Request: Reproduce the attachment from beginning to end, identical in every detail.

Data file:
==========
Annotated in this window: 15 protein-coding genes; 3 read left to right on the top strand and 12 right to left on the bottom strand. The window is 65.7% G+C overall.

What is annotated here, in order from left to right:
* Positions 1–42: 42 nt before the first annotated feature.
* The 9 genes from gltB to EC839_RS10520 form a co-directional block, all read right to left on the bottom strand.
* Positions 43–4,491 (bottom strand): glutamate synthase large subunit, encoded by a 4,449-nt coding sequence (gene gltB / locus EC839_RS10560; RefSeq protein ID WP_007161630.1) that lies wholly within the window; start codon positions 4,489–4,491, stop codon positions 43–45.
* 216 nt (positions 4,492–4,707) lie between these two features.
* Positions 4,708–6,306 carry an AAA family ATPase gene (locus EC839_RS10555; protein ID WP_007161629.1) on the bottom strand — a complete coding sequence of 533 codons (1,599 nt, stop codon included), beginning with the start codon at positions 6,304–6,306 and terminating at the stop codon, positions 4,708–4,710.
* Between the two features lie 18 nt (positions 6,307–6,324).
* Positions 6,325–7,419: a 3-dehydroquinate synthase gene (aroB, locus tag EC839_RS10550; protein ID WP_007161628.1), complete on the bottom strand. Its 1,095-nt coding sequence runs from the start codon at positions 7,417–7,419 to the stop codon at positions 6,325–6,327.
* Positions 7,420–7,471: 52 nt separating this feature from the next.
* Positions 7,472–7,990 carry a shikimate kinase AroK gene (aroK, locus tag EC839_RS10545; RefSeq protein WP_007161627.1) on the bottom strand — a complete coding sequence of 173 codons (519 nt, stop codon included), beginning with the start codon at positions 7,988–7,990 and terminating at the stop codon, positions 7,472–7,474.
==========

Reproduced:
Annotated in this window: 15 protein-coding genes; 3 read left to right on the top strand and 12 right to left on the bottom strand. The window is 65.7% G+C overall.

What is annotated here, in order from left to right:
* Positions 1–42: 42 nt before the first annotated feature.
* The 9 genes from gltB to EC839_RS10520 form a co-directional block, all read right to left on the bottom strand.
* Positions 43–4,491 (bottom strand): glutamate synthase large subunit, encoded by a 4,449-nt coding sequence (gene gltB / locus EC839_RS10560; RefSeq protein ID WP_007161630.1) that lies wholly within the window; start codon positions 4,489–4,491, stop codon positions 43–45.
* 216 nt (positions 4,492–4,707) lie between these two features.
* Positions 4,708–6,306 carry an AAA family ATPase gene (locus EC839_RS10555; protein ID WP_007161629.1) on the bottom strand — a complete coding sequence of 533 codons (1,599 nt, stop codon included), beginning with the start codon at positions 6,304–6,306 and terminating at the stop codon, positions 4,708–4,710.
* Between the two features lie 18 nt (positions 6,307–6,324).
* Positions 6,325–7,419: a 3-dehydroquinate synthase gene (aroB, locus tag EC839_RS10550; protein ID WP_007161628.1), complete on the bottom strand. Its 1,095-nt coding sequence runs from the start codon at positions 7,417–7,419 to the stop codon at positions 6,325–6,327.
* Positions 7,420–7,471: 52 nt separating this feature from the next.
* Positions 7,472–7,990 carry a shikimate kinase AroK gene (aroK, locus tag EC839_RS10545; RefSeq protein WP_007161627.1) on the bottom strand — a complete coding sequence of 173 codons (519 nt, stop codon included), beginning with the start codon at positions 7,988–7,990 and terminating at the stop codon, positions 7,472–7,474.